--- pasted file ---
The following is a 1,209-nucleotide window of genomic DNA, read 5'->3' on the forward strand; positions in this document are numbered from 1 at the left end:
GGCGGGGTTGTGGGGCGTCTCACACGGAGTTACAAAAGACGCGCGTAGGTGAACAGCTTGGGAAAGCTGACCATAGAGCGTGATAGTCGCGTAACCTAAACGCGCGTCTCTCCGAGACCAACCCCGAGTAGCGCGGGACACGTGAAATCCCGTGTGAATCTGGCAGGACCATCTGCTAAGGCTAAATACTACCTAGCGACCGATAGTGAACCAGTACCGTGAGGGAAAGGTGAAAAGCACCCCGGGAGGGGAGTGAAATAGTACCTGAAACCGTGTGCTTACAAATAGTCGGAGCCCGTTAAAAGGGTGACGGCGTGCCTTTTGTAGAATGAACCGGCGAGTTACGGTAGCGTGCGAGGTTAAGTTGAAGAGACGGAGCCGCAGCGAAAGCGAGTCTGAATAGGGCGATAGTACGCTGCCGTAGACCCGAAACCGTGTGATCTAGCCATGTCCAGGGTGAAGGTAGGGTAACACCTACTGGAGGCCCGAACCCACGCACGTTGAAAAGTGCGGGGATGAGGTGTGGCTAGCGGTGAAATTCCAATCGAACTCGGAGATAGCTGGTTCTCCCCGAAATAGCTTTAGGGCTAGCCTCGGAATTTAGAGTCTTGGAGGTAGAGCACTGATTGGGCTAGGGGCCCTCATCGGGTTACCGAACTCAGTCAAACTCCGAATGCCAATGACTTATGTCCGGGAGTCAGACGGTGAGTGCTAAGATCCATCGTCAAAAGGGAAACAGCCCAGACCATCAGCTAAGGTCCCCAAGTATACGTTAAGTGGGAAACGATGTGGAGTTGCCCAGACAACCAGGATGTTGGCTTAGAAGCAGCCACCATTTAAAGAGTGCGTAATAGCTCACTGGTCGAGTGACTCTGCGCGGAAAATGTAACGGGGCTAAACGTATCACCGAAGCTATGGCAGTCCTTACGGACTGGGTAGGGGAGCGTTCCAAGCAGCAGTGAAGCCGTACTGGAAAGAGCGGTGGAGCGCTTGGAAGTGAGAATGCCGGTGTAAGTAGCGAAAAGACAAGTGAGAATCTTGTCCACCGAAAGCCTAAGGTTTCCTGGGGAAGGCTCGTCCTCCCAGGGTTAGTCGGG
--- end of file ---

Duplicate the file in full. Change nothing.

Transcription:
The following is a 1,209-nucleotide window of genomic DNA, read 5'->3' on the forward strand; positions in this document are numbered from 1 at the left end:
GGCGGGGTTGTGGGGCGTCTCACACGGAGTTACAAAAGACGCGCGTAGGTGAACAGCTTGGGAAAGCTGACCATAGAGCGTGATAGTCGCGTAACCTAAACGCGCGTCTCTCCGAGACCAACCCCGAGTAGCGCGGGACACGTGAAATCCCGTGTGAATCTGGCAGGACCATCTGCTAAGGCTAAATACTACCTAGCGACCGATAGTGAACCAGTACCGTGAGGGAAAGGTGAAAAGCACCCCGGGAGGGGAGTGAAATAGTACCTGAAACCGTGTGCTTACAAATAGTCGGAGCCCGTTAAAAGGGTGACGGCGTGCCTTTTGTAGAATGAACCGGCGAGTTACGGTAGCGTGCGAGGTTAAGTTGAAGAGACGGAGCCGCAGCGAAAGCGAGTCTGAATAGGGCGATAGTACGCTGCCGTAGACCCGAAACCGTGTGATCTAGCCATGTCCAGGGTGAAGGTAGGGTAACACCTACTGGAGGCCCGAACCCACGCACGTTGAAAAGTGCGGGGATGAGGTGTGGCTAGCGGTGAAATTCCAATCGAACTCGGAGATAGCTGGTTCTCCCCGAAATAGCTTTAGGGCTAGCCTCGGAATTTAGAGTCTTGGAGGTAGAGCACTGATTGGGCTAGGGGCCCTCATCGGGTTACCGAACTCAGTCAAACTCCGAATGCCAATGACTTATGTCCGGGAGTCAGACGGTGAGTGCTAAGATCCATCGTCAAAAGGGAAACAGCCCAGACCATCAGCTAAGGTCCCCAAGTATACGTTAAGTGGGAAACGATGTGGAGTTGCCCAGACAACCAGGATGTTGGCTTAGAAGCAGCCACCATTTAAAGAGTGCGTAATAGCTCACTGGTCGAGTGACTCTGCGCGGAAAATGTAACGGGGCTAAACGTATCACCGAAGCTATGGCAGTCCTTACGGACTGGGTAGGGGAGCGTTCCAAGCAGCAGTGAAGCCGTACTGGAAAGAGCGGTGGAGCGCTTGGAAGTGAGAATGCCGGTGTAAGTAGCGAAAAGACAAGTGAGAATCTTGTCCACCGAAAGCCTAAGGTTTCCTGGGGAAGGCTCGTCCTCCCAGGGTTAGTCGGG